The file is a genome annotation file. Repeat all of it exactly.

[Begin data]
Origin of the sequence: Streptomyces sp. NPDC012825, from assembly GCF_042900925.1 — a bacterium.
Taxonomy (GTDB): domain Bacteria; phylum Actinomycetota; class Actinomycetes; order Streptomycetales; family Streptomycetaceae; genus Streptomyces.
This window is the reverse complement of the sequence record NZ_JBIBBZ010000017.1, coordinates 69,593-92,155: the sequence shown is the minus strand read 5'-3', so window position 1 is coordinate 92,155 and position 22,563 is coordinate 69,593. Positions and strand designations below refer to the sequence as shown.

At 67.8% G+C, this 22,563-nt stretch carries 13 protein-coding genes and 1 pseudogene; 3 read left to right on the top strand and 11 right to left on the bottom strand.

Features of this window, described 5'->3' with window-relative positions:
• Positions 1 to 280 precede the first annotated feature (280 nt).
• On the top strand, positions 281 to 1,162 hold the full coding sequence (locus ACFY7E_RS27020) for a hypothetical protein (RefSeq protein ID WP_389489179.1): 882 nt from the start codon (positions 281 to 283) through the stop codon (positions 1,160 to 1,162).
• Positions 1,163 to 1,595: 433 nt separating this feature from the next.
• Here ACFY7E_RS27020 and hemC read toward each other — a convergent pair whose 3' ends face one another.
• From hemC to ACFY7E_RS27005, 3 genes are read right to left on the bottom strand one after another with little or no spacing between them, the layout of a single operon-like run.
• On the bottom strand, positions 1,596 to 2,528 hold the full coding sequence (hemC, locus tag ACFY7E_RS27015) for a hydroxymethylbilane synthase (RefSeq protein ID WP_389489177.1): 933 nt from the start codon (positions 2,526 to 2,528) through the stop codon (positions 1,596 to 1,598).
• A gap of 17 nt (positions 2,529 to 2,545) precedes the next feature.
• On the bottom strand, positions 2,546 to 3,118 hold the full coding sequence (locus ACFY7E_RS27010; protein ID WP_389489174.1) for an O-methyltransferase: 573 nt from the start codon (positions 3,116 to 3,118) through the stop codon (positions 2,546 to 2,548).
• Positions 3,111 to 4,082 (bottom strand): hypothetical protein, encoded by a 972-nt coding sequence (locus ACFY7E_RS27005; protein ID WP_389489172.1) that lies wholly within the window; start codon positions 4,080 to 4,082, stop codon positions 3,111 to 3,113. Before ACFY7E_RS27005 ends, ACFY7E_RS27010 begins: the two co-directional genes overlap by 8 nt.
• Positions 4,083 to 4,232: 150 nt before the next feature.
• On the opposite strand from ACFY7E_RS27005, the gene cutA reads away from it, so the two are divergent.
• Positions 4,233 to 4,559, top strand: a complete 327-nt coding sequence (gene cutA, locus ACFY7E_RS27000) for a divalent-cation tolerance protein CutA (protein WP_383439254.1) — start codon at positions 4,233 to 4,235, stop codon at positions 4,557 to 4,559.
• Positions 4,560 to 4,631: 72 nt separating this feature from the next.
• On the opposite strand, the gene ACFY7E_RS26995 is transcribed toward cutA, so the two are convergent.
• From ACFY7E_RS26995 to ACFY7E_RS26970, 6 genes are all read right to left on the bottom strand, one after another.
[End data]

Origin of the sequence: Streptomyces sp. NPDC012825, from assembly GCF_042900925.1 — a bacterium.
Taxonomy (GTDB): domain Bacteria; phylum Actinomycetota; class Actinomycetes; order Streptomycetales; family Streptomycetaceae; genus Streptomyces.
This window is the reverse complement of the sequence record NZ_JBIBBZ010000017.1, coordinates 69,593-92,155: the sequence shown is the minus strand read 5'-3', so window position 1 is coordinate 92,155 and position 22,563 is coordinate 69,593. Positions and strand designations below refer to the sequence as shown.

At 67.8% G+C, this 22,563-nt stretch carries 13 protein-coding genes and 1 pseudogene; 3 read left to right on the top strand and 11 right to left on the bottom strand.

Features of this window, described 5'->3' with window-relative positions:
• Positions 1 to 280 precede the first annotated feature (280 nt).
• On the top strand, positions 281 to 1,162 hold the full coding sequence (locus ACFY7E_RS27020) for a hypothetical protein (RefSeq protein ID WP_389489179.1): 882 nt from the start codon (positions 281 to 283) through the stop codon (positions 1,160 to 1,162).
• Positions 1,163 to 1,595: 433 nt separating this feature from the next.
• Here ACFY7E_RS27020 and hemC read toward each other — a convergent pair whose 3' ends face one another.
• From hemC to ACFY7E_RS27005, 3 genes are read right to left on the bottom strand one after another with little or no spacing between them, the layout of a single operon-like run.
• On the bottom strand, positions 1,596 to 2,528 hold the full coding sequence (hemC, locus tag ACFY7E_RS27015) for a hydroxymethylbilane synthase (RefSeq protein ID WP_389489177.1): 933 nt from the start codon (positions 2,526 to 2,528) through the stop codon (positions 1,596 to 1,598).
• A gap of 17 nt (positions 2,529 to 2,545) precedes the next feature.
• On the bottom strand, positions 2,546 to 3,118 hold the full coding sequence (locus ACFY7E_RS27010; protein ID WP_389489174.1) for an O-methyltransferase: 573 nt from the start codon (positions 3,116 to 3,118) through the stop codon (positions 2,546 to 2,548).
• Positions 3,111 to 4,082 (bottom strand): hypothetical protein, encoded by a 972-nt coding sequence (locus ACFY7E_RS27005; protein ID WP_389489172.1) that lies wholly within the window; start codon positions 4,080 to 4,082, stop codon positions 3,111 to 3,113. Before ACFY7E_RS27005 ends, ACFY7E_RS27010 begins: the two co-directional genes overlap by 8 nt.
• Positions 4,083 to 4,232: 150 nt before the next feature.
• On the opposite strand from ACFY7E_RS27005, the gene cutA reads away from it, so the two are divergent.
• Positions 4,233 to 4,559, top strand: a complete 327-nt coding sequence (gene cutA, locus ACFY7E_RS27000) for a divalent-cation tolerance protein CutA (protein WP_383439254.1) — start codon at positions 4,233 to 4,235, stop codon at positions 4,557 to 4,559.
• Positions 4,560 to 4,631: 72 nt separating this feature from the next.
• On the opposite strand, the gene ACFY7E_RS26995 is transcribed toward cutA, so the two are convergent.
• From ACFY7E_RS26995 to ACFY7E_RS26970, 6 genes are all read right to left on the bottom strand, one after another.